Showing all posts tagged: local food
Economic realignment in the industrial agriculture world — based on a shortage of migrant workers, due to the economic growth of Mexico — means that local, smaller scale food production is becoming more competitive in price, and that is stabilizing the capacity for production. As a result, more money is flowing into local food producers hands:
Small-Scale Farmers Creating a New Profit Model - Kirk Johnston via NYTimes.com
A looming shortage of migrant workers, with fewer Mexicans coming north in recent years, could create a kind of rural-urban divide if it continues, with mass-production farms that depend on cheap labor losing some of their price advantages over locally grown food, which tends to be more expensive. From the vineyards of California to the cherry orchards of Oregon, big agriculture has struggled this year to find willing hands. Local farm sales are becoming more stable, predictable and measurable. A study last fall by the Department of Agriculture said that local revenues had been radically undercounted in previous analyses that mainly focused on road stands and markets. When sales to restaurants and stores were factored in, the study said, the local food industry was four times bigger than in any previous count, upward of $4.8 billion.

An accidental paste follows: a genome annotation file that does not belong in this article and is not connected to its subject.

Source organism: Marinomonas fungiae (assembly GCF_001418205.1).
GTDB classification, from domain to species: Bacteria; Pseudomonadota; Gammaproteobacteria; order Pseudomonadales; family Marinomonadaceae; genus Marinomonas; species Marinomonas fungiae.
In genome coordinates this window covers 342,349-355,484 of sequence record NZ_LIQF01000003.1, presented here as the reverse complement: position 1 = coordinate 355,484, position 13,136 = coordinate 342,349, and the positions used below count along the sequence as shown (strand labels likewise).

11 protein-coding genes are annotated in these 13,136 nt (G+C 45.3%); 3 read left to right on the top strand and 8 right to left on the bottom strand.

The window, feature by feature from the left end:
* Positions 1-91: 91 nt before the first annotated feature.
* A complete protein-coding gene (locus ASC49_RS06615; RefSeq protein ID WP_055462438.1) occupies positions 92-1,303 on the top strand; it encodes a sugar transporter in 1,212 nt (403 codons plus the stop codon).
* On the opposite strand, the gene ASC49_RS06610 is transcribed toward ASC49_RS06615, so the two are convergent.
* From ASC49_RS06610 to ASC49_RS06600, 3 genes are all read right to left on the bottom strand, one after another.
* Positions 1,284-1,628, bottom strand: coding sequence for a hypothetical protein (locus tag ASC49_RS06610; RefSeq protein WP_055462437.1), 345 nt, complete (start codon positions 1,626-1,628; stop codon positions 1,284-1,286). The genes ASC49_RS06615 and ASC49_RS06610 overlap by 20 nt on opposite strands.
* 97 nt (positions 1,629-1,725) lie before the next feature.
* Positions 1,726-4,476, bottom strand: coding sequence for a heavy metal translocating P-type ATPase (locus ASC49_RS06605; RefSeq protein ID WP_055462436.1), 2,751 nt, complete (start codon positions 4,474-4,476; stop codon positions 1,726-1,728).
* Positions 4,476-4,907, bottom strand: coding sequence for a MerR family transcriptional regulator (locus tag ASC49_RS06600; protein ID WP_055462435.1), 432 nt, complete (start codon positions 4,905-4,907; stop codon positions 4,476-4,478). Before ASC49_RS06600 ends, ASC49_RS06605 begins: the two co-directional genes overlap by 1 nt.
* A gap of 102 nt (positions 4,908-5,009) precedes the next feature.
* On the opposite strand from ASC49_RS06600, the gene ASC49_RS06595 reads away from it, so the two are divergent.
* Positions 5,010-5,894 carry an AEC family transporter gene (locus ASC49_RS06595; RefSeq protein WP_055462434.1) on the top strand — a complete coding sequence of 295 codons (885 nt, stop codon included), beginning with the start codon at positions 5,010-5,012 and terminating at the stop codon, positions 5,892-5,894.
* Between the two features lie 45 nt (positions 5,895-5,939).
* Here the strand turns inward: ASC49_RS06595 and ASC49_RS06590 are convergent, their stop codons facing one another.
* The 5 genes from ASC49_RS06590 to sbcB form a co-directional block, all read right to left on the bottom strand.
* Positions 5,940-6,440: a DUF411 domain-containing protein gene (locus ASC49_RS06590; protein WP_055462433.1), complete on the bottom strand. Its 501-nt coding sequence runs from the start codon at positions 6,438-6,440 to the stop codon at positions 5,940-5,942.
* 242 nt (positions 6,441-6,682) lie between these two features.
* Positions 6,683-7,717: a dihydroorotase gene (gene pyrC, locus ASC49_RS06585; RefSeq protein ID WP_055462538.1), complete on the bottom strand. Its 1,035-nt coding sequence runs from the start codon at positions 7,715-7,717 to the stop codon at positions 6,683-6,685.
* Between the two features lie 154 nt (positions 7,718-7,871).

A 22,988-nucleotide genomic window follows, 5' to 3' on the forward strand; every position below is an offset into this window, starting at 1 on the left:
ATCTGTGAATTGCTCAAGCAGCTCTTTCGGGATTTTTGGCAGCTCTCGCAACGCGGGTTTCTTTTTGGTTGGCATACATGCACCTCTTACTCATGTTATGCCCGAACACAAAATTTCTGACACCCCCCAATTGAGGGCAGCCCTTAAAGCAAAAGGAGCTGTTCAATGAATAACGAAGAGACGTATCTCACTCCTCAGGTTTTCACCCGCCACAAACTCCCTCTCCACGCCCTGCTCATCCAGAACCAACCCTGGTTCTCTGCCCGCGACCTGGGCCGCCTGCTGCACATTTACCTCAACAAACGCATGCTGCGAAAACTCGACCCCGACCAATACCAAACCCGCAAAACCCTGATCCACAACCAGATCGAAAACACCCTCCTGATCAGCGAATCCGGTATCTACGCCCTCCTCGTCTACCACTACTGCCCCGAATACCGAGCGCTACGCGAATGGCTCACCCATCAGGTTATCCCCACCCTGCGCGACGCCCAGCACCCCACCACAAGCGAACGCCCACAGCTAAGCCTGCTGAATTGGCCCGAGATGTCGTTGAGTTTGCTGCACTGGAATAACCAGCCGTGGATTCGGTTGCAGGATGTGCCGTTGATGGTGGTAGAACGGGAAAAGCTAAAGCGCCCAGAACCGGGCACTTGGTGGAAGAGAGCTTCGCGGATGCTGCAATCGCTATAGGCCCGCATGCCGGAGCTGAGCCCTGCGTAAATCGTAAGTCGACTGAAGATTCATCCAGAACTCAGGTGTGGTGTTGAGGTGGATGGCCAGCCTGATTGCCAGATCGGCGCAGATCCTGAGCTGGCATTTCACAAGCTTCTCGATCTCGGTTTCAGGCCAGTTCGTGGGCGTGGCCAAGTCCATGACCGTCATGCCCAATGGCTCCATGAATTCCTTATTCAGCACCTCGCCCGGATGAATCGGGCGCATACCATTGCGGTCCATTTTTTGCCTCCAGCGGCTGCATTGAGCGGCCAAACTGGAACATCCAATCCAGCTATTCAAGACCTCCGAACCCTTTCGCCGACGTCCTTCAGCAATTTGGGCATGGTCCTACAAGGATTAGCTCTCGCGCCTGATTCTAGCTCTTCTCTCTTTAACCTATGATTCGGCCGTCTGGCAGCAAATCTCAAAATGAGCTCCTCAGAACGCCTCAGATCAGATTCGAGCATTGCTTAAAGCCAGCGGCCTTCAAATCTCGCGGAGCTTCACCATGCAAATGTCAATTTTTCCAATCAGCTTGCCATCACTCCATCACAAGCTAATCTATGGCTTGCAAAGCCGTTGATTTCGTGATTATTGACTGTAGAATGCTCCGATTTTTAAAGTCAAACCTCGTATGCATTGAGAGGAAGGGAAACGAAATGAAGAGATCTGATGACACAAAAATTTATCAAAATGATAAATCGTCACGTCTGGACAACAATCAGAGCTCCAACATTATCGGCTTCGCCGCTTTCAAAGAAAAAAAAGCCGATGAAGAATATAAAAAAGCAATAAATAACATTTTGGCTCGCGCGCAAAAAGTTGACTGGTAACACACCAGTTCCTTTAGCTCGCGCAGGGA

More predictable revenue streams, especially at a time when so many investments feel risky, are creating a firmer economic argument for local farming that, in years past, was more of a political or lifestyle choice.
“How you make it pay is to get closer to the customer,” said Michael Duffy, a professor of economics at Iowa State University, capsuling the advice he gives to new farmers in the Midwest.
Labor, as it has been for generations in the United States, is still the big wrinkle for local growers. But in many cases, experts like Professor Duffy say, the local food system is increasingly going its own way, differentiated from the traditional labor pool of migrant workers that the United States’ mainstream produce system depends on. Many larger local farms hire Hispanic workers, but at more farm stands and markets, buying local also means, in subtle or not so subtle ways, buying native.
“A byproduct of local food is that local hands are more likely to be producing, harvesting, packing and marketing it, especially for new farmers on small-scale farms,” said Dawn Thilmany McFadden, an agricultural economist at Colorado State University who is part of a leadership team for a training program for beginning farmers.
And of course, with the local money effect, the money is spent locally. In industrial agriculture, the farms are in — for example — California, so when you buy a tomato at your Philadelphia supermarket, the money moves out of the local community. But if you buy a local tomato at a farmer’s market, that money gets passed around locally, increasing the resilience of the local economy.